Carolyn Miller begins her article, "Genre as Social Action", with a literature review of previous scholarship on genres. I was struck by how a literature review can function as a network. Miller writes that Campbell and Jamieson's understanding of genre as having important "social and historical aspects" (151) "leans on" the Burkean terms "motive" and "situation" (152). Then she links their explanation to Bitzer's idea of exigence requiring response and even Aristotle's situation-based rhetoric (152). She argues that their work is indebted to, but differs from, the work of Frye and Black in their privileging form over situation (153). She traces Burke's influence on Fisher in terms of the idea of motive; then continues to credit Fisher with influencing Harrell and Linkugel (154). In this way, the literature review places nodes (authors) within a network (genre discourse). She describes the connections, proximity, and relationships between the nodes. 

Genre as Network:

I am struck by the similarity of genre in Miller's work to Foucault's discussion of fields of discursive events - a space into which events are dispersed and understood by their connections to one another. Miller seems to suggest this as well, asserting that "genre...becomes...a point of connection between intention and effect, an aspect of social action" (153). What is a node, if not a "point of connection"? Genre is a node in the discursive field of social action; it provides the meaningful "features that create a particular effect in a given situation" (153). Miller suggests that if we have an intention to create an action, we rely on our understanding of genre to create an appropriate product to achieve the desired effect. For example, I have the intention of completing a doctoral program of which this course is one requirement. My understanding of the situation as academic in nature and my understanding of certain genres like blog posts, journal articles, or conference papers is necessary if I want to translate the intention into result. Without the ability to navigate through and (re)produce these recognizable forms, I would not be able to complete the program - the desired effect.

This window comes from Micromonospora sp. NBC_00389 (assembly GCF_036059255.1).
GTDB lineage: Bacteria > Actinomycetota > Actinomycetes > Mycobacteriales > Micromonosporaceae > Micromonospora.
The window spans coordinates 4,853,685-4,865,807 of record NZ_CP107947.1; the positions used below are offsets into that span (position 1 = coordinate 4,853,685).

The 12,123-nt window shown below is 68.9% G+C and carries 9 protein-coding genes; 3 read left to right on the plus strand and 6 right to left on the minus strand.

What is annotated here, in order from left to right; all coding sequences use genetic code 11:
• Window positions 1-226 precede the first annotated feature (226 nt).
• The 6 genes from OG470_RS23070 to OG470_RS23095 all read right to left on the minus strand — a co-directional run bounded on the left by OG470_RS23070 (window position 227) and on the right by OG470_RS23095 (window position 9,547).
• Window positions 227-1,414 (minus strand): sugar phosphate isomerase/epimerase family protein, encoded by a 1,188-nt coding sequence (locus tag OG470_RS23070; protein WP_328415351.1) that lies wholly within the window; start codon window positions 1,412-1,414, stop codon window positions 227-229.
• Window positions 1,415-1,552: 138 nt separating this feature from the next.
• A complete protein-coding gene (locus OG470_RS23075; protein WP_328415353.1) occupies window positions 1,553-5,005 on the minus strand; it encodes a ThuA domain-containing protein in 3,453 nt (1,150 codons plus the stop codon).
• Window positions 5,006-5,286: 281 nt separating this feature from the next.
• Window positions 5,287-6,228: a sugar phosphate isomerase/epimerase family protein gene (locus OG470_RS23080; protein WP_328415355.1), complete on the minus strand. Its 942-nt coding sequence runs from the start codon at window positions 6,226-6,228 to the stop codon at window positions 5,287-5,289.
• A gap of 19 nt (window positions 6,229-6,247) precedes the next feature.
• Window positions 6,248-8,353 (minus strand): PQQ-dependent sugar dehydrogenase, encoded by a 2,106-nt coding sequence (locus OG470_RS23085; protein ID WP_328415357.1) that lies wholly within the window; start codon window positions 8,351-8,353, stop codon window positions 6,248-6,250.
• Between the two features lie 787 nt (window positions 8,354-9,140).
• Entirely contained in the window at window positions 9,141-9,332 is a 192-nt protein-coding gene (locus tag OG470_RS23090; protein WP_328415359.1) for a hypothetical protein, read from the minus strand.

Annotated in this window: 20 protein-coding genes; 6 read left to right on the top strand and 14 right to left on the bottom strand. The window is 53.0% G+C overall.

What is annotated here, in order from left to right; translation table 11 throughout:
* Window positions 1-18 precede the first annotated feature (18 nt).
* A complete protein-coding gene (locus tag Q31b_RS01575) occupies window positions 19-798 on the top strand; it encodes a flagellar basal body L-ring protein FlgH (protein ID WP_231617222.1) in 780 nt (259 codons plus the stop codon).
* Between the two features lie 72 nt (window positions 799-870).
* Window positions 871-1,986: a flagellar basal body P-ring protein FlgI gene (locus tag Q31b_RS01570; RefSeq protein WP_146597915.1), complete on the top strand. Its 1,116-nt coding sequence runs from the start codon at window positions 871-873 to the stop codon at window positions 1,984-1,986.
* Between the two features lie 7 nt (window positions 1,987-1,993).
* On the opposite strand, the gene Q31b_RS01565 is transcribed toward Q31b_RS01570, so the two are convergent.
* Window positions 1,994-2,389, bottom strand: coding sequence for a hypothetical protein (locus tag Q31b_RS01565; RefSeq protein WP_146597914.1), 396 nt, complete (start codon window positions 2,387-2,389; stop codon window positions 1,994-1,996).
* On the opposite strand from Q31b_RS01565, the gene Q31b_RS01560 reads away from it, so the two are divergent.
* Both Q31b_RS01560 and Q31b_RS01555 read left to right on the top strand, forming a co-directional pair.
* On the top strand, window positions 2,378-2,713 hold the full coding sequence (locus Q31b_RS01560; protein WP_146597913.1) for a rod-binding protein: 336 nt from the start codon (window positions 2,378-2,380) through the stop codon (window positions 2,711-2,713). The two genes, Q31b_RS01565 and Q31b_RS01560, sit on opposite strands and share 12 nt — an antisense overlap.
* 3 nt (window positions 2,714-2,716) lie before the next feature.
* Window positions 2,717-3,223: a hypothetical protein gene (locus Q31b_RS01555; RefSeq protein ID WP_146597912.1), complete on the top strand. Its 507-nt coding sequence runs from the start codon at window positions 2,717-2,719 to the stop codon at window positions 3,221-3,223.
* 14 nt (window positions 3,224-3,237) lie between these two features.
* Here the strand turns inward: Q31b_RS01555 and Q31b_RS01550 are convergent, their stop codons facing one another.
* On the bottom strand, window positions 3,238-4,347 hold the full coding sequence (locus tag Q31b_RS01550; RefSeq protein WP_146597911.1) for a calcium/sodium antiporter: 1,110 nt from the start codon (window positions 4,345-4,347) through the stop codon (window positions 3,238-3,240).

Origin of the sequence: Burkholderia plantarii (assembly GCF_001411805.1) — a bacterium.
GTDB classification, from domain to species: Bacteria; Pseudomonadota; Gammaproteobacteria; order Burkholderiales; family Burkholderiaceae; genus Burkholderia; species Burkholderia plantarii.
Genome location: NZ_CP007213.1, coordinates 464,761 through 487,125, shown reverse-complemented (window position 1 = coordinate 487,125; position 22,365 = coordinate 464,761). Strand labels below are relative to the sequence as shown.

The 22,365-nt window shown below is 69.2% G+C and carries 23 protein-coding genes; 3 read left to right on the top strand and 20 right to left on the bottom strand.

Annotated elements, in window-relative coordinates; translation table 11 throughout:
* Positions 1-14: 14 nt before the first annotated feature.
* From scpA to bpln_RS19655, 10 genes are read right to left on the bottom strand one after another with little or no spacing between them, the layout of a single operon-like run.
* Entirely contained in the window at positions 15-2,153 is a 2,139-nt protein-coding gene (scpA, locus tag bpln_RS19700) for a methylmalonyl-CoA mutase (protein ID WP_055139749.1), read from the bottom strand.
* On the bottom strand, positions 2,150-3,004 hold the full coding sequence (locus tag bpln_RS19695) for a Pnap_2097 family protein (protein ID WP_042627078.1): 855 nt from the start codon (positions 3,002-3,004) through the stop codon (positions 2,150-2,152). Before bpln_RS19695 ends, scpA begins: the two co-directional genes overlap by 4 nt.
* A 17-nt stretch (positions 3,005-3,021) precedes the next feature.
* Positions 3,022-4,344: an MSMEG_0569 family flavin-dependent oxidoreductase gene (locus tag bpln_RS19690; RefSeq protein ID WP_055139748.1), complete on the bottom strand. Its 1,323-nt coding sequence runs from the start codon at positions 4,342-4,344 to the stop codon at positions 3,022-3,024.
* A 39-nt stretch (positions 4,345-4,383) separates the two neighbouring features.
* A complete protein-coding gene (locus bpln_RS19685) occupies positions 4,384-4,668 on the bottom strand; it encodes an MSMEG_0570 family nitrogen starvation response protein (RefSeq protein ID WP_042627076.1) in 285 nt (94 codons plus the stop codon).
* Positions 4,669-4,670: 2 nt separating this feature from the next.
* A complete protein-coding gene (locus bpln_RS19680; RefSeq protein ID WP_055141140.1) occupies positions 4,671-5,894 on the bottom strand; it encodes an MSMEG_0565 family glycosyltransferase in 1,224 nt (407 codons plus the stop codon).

Miller later offers this same idea of genre as a node where "intent" is replaced with the "mind" and "effect" can be replaced with "society". In essence, we need genres to translate what exists in our minds into tangible objects that potentially effect society. 

Miller's rethinking of genre from "Rhetorical Community: The Cultural Basis of Genre" (71)

Bazerman Organizes Genre:

Bazerman positions genre in a larger network of human activity in his chapter "Speech Acts, Genres, and Activity Systems". The triangle below is a visual representation of the hierarchy described in the text, placing social fact as the foundation of text-based action (311). It seems that social fact could be equated with exigence (Bitzer) or motive (Burke). It is the problem or awareness of an action needing to be taken. The response to these facts is a speech act, and there can be a collection of many speech acts into longer forms. These speech acts can take recognizable forms, genres, which can themselves belong to groups of similar forms or with similar producers, genre sets. These sets are connected in systems that facilitate the flow of communication between them, genre systems. Then ultimately, these genre systems can be understood as modes of participating in patterns of human activity.